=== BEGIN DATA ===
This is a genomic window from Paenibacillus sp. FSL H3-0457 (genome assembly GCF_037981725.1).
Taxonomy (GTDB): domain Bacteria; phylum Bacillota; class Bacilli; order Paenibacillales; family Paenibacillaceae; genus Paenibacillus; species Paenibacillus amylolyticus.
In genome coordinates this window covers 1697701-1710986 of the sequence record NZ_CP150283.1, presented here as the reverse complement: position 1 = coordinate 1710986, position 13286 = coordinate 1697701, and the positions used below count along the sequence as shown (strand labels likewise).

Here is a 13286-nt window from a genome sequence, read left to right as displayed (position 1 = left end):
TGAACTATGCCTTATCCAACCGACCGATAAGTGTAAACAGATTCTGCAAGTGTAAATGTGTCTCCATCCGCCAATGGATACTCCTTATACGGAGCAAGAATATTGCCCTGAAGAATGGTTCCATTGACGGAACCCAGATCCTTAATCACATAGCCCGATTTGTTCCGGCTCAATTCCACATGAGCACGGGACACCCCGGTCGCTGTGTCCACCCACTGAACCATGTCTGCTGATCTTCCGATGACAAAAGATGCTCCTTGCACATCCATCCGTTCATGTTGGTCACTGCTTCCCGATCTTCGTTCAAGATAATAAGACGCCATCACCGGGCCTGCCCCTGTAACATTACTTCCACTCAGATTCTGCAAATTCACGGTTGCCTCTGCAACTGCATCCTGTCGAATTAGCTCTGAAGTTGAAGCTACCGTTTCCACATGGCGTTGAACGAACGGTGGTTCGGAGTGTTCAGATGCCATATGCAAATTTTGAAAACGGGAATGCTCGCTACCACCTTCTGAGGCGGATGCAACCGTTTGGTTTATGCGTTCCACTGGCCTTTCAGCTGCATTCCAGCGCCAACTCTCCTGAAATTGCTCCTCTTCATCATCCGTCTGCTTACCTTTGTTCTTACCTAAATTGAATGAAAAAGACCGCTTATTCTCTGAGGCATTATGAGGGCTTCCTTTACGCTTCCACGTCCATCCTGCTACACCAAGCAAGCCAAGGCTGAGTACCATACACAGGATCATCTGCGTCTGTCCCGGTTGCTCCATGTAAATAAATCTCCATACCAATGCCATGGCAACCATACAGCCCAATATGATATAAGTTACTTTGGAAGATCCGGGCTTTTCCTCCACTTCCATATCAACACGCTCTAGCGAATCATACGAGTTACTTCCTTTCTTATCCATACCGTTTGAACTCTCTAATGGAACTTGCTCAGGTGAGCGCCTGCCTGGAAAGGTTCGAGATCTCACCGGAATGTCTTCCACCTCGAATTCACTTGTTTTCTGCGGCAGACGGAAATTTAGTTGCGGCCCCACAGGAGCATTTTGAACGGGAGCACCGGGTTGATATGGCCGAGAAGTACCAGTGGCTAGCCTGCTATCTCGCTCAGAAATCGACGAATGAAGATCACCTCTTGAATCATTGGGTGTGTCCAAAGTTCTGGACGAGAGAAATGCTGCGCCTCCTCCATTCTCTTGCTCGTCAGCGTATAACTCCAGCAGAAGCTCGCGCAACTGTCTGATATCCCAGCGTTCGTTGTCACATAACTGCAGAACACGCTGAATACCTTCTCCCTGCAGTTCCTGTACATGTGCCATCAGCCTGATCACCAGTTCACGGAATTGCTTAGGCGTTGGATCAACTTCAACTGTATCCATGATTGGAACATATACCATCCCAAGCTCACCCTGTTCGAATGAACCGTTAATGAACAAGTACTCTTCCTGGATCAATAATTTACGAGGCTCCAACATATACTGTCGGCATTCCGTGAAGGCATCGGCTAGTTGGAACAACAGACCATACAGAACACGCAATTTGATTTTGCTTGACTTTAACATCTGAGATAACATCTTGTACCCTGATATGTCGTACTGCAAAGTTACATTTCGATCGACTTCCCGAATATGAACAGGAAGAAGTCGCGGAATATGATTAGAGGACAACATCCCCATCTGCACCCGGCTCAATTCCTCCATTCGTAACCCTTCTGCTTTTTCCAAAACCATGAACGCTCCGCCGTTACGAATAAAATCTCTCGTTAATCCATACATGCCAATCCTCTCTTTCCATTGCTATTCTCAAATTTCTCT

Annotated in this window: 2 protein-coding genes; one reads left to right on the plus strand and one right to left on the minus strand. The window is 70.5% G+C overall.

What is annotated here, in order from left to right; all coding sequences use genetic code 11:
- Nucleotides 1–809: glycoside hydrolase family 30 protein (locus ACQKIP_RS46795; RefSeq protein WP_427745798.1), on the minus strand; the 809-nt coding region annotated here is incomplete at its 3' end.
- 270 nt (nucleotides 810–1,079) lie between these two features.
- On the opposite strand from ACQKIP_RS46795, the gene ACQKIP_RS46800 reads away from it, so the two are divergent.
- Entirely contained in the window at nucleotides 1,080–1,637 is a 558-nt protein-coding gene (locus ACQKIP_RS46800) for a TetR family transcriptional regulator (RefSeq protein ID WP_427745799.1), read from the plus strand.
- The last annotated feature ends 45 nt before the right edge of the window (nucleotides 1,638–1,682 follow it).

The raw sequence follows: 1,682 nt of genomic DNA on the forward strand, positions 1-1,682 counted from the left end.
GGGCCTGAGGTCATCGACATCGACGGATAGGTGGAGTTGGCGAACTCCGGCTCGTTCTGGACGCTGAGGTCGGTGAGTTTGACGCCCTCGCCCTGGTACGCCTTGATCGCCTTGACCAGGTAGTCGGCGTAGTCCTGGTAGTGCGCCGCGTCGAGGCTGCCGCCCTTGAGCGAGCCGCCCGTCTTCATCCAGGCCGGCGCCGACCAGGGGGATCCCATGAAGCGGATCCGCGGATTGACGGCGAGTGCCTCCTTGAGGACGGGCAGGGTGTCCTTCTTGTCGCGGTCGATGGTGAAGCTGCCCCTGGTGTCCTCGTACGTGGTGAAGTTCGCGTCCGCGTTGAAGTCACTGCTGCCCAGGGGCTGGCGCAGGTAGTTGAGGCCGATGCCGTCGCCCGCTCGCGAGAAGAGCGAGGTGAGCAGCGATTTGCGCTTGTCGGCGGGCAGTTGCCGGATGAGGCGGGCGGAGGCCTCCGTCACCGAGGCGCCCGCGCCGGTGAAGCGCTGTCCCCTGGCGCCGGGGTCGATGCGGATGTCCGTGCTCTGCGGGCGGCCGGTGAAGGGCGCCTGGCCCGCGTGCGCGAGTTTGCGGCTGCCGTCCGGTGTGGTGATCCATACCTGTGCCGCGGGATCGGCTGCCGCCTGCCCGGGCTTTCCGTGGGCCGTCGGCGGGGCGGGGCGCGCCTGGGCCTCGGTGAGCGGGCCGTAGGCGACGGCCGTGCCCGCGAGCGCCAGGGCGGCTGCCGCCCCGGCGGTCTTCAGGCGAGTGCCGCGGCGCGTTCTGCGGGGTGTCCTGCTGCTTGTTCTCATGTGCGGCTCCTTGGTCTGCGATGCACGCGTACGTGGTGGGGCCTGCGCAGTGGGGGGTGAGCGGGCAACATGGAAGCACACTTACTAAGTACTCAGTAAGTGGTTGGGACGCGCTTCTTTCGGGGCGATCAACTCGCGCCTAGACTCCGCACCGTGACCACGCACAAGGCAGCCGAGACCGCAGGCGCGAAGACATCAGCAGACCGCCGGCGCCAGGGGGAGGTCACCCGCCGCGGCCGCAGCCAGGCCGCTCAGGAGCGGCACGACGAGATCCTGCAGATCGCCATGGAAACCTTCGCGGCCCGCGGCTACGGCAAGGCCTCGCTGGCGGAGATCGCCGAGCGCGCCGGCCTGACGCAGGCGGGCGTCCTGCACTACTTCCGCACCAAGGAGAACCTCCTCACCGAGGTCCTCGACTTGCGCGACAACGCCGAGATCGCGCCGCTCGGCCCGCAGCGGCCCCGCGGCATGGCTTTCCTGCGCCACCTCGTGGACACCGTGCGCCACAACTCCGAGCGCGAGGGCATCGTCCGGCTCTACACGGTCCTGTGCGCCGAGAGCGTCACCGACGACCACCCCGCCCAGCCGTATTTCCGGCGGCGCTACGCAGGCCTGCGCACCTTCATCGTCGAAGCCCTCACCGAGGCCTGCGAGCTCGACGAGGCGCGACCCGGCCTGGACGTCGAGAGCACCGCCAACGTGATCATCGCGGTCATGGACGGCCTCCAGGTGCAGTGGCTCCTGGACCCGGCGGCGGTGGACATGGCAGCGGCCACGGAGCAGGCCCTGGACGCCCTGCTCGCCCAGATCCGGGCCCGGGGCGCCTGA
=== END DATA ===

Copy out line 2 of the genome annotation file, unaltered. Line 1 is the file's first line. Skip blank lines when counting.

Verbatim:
Taxonomy (GTDB): domain Bacteria; phylum Bacillota; class Bacilli; order Paenibacillales; family Paenibacillaceae; genus Paenibacillus; species Paenibacillus amylolyticus.